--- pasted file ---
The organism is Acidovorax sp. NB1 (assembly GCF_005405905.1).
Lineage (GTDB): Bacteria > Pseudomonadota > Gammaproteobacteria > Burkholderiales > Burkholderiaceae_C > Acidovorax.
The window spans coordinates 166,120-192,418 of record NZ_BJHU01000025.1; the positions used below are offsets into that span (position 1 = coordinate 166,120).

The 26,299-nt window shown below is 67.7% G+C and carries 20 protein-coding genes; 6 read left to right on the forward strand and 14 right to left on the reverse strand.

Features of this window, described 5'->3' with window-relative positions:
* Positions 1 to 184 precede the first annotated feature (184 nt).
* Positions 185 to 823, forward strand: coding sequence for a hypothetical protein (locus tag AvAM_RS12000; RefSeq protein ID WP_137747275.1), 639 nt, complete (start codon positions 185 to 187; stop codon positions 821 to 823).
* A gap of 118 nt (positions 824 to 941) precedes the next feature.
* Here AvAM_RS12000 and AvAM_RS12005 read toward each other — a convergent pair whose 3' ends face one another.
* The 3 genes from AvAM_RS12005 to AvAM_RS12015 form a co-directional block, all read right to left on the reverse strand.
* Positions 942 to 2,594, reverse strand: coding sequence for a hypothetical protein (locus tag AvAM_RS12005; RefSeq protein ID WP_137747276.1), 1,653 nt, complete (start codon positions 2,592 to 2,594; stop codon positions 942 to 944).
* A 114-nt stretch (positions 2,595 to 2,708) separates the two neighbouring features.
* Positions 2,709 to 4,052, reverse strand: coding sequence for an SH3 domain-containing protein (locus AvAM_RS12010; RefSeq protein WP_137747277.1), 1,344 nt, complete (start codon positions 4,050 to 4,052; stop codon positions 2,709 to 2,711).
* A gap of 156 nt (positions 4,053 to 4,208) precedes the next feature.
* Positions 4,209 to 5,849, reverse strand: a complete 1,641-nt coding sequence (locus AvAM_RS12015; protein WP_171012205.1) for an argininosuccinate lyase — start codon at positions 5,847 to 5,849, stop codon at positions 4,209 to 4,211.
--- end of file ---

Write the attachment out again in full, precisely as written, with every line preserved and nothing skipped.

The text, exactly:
The organism is Acidovorax sp. NB1 (assembly GCF_005405905.1).
Lineage (GTDB): Bacteria > Pseudomonadota > Gammaproteobacteria > Burkholderiales > Burkholderiaceae_C > Acidovorax.
The window spans coordinates 166,120-192,418 of record NZ_BJHU01000025.1; the positions used below are offsets into that span (position 1 = coordinate 166,120).

The 26,299-nt window shown below is 67.7% G+C and carries 20 protein-coding genes; 6 read left to right on the forward strand and 14 right to left on the reverse strand.

Features of this window, described 5'->3' with window-relative positions:
* Positions 1 to 184 precede the first annotated feature (184 nt).
* Positions 185 to 823, forward strand: coding sequence for a hypothetical protein (locus tag AvAM_RS12000; RefSeq protein ID WP_137747275.1), 639 nt, complete (start codon positions 185 to 187; stop codon positions 821 to 823).
* A gap of 118 nt (positions 824 to 941) precedes the next feature.
* Here AvAM_RS12000 and AvAM_RS12005 read toward each other — a convergent pair whose 3' ends face one another.
* The 3 genes from AvAM_RS12005 to AvAM_RS12015 form a co-directional block, all read right to left on the reverse strand.
* Positions 942 to 2,594, reverse strand: coding sequence for a hypothetical protein (locus tag AvAM_RS12005; RefSeq protein ID WP_137747276.1), 1,653 nt, complete (start codon positions 2,592 to 2,594; stop codon positions 942 to 944).
* A 114-nt stretch (positions 2,595 to 2,708) separates the two neighbouring features.
* Positions 2,709 to 4,052, reverse strand: coding sequence for an SH3 domain-containing protein (locus AvAM_RS12010; RefSeq protein WP_137747277.1), 1,344 nt, complete (start codon positions 4,050 to 4,052; stop codon positions 2,709 to 2,711).
* A gap of 156 nt (positions 4,053 to 4,208) precedes the next feature.
* Positions 4,209 to 5,849, reverse strand: a complete 1,641-nt coding sequence (locus AvAM_RS12015; protein WP_171012205.1) for an argininosuccinate lyase — start codon at positions 5,847 to 5,849, stop codon at positions 4,209 to 4,211.